It’s from this time onwards that Kathak got labelled as the courtesans dance what we today call as tawa’if or prostitutes.(Massey, 1999) The costumes changed and the new gharana of Kathak was born which is today the most famous one – Luckhnowgharana. The dressed changed from the ghaghra (like a long skirt) to chudidar. The dresses were tighter at the bust and presented the women as a sexually desirable object. A lot of change took place in the basic hand movements and presentation if the dance and a dance that used to tell the love story of Krishna and Radha at one time became a dance form with movements meant to entice men. In the whole power struggle and caste politics it was the women who suffered the most and were heavily exploited.
DURING THE COLONIAL INDIA
During the British colonial rule dance became a tool of rebellion and political resistance. It demonstrated unity and power. The dancing women’s position changed from ‘pure and pious’ to ‘fallen and sinful’ and hence either victims or perpetuators of the evil of dance. Women were encouraged to display their beauty, energy, skill, sensuality and seductiveness in dance. Thus for the fear of saving there girls from the being looked on as an object of desire dance became a tabooed activity for members of society especially the upper caste. This mindset exists even today, as we don’t see many girls from the upper class of society taking up dancing. However these mind sets are changing gradually.(Reed, 1998)
GURU and SHISHYA
As per Natyashashtra an acharya or teacher should have an intrinsic knowledge of vocal and instrumental music, dance, rhythm and movement. He should further have imagination, intelligence, creative faculty, memory, sharpness and capacity to shape the taught. The shishyas, or the taught, on the other hand should be intelligent, retentive, appreciative, devoted, enthusiastic and must have an innate desire to excel. This form of teaching has been continued over time however the essence of the relation has got lost with the loss of the pure and pious status of dance.
Today Kathak has been attributed with various new meanings on the global platform like
* Traditional heritage of India
* Carrier of Indian culture
* Recounting the significant past
Today kathak has become a cultural commodity that gets sold in form of a few dance shows and performances however it has lost its original purpose and ethos(Royo, 2004)
KATHAK AND MOVIES
Kathak has always been used as an important tool in cinema. In 1955 classic, JhanakJhanakpayalBaje by V. Shantaram the film’s hero, Ghirdar competes for artistic supremacy in Kathak dance against another dancer Ram Prasad. Ghirdar’s triumph is ensured during the last series of rhythmic systematic turns or chakkras which he performs elegantly, however his opponent is left all dizzy. Ghirdhar here is from Varanasi, the birthplace of kathak and the ultimate hindu city and his opponent is from Agra the Mughal capital which is associated with the more popular kathakgharana of lucknow. Thus kathak was used to demonstrate a state of communal tension in the country.
This art form was also reduced to mockery when UstadHalimJaffar Khan, who worked on Kohinoor, and other films, with Naushad Ali (Kohinoor’s music director), explains that the singing in this scene was undertaken by Niyaz Ahmad: “Naushad spoke to him about this scene. He said, ‘Please forgive me Khan-saheb, but for this scene please sing some tans and things, but in a comic way, in a foolish way.’ And Nyaz Ahmad agreed to do that” Even in later films kathak remained as a dance of the prostitutes through movies like umraojaan.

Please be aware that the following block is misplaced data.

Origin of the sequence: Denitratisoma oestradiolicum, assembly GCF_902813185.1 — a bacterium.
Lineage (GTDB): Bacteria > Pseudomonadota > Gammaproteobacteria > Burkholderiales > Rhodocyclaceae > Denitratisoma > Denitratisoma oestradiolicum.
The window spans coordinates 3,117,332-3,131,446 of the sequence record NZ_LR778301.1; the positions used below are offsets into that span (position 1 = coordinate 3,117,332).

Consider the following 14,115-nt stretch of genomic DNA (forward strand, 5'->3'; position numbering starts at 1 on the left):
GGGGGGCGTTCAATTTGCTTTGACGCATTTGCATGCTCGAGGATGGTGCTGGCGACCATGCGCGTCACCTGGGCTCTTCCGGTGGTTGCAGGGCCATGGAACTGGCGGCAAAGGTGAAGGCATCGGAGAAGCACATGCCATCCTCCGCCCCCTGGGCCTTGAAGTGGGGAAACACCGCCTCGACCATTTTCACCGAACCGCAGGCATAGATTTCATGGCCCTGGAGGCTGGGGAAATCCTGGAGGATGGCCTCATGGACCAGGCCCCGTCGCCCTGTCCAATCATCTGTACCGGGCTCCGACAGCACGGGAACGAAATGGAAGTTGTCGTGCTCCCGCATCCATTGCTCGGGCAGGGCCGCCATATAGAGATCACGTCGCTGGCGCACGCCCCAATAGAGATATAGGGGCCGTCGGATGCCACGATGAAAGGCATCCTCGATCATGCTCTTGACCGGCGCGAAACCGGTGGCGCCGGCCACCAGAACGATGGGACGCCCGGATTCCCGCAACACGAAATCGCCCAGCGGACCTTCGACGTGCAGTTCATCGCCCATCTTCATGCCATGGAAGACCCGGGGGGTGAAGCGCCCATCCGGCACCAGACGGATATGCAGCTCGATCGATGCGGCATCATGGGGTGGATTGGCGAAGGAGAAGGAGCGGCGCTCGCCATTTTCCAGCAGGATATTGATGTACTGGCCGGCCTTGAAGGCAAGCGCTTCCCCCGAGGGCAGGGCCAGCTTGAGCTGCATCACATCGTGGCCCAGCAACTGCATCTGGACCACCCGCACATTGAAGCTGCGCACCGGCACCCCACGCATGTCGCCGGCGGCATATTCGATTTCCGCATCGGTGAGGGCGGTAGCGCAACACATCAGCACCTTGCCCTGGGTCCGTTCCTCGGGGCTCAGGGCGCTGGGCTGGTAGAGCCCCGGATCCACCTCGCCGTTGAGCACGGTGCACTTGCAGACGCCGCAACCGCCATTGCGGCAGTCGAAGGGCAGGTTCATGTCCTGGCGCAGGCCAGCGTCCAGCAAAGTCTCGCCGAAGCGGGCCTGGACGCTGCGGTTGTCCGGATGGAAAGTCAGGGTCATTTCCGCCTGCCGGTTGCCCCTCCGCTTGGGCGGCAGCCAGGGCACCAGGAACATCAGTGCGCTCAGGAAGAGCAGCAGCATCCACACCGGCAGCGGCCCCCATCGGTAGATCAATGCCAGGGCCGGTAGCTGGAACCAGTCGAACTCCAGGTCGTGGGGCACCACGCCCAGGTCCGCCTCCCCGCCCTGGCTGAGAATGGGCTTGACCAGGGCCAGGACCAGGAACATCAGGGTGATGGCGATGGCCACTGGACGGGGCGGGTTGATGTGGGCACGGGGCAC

And even today when we have become more liberal in our thinking and claim to have crossed these old regressive practices the choreographers still use kathak in a ovie like devdas only for the character of chandramukhi, who plays a prostitute. Also today’s concert stage kathak is more focused of fast, complex, rhythmic footwork and tracing handwork rather than the old ethos of the dance which had its core around freedom, liberalization, unity, storytelling, love and expression of oneself.(Chakravorty, 2006)
A cultural dance form created to unify everybody and give everyone a freedom to expression eventually got used as a tool for playing out caste and gender politics. Whether it was the sufferings of the women or the link of the dance to the Bhakti movement, Kathak has transformed with all these interactions. The various stakeholders of the society have also used this to their convenience as and when required. Initially the Brahmin established their supremacy over this pure and pious form of expression an today they are the ones who have started the movement to label this as a fallen and sinful act. Thus we have seen the journey of nation through one form of dance and the story of Kathak through the nation.
Booth, G. (2005). Pandits in the Movies: Contesting the Identity of Hindustani Classical Music and Musicians in. Asian Music, Vol. 36, 60-86. Chakravorty, P. (2006). Dancing into Modernity: Multiple Narratives of India’s Kathak Dance. Dance Research Journal, Vol. 38, 115-136. Chatterjee, A. (1996). Training in Indian Classical Dance: A Case Study. Asian Theatre Journal, Vol. 13, 68-91. Coorlawala, U. A. (1992). Illustrating Kathak. Dance Chronicle, Vol. 15, 88-93. Lidke, J. S. (2006). Devī’s Dance: The Interweaving of Politics, Mysticism, and Culture in Kathmandu Valley. International Journal of Hindu Studies, Vol. 10, 35-57. Massey, R. (1999).
India’s kathak dance, past present, future. Delhi: Abhinav Publications. Pillai, S. (2002). Rethinking Global Indian Dance through Local Eyes. Dance Research Journal, Vol. 34, 14-29. Reed, S. A. (1998). The Politics and Poetics of Dance. Annual Review of Anthropology, Vol 27, 503-532. Royo, A. L. ( 2004). New Directions in Indian Dance. Dance Research Journal, Vol. 36, 135-138. Shah, P. (1998). Transcending Gender in the Performance of Kathak. Dance Research Journal, Vol. 30, 2-17. WALKER, M. (2010). Courtesans and Choreographers: The (Re)Placement of Women in the History of Kathak Dance. New Delhi: Routledge.
University/College: University of Chicago
Type of paper: Thesis/Dissertation Chapter
Date: 1 November 2016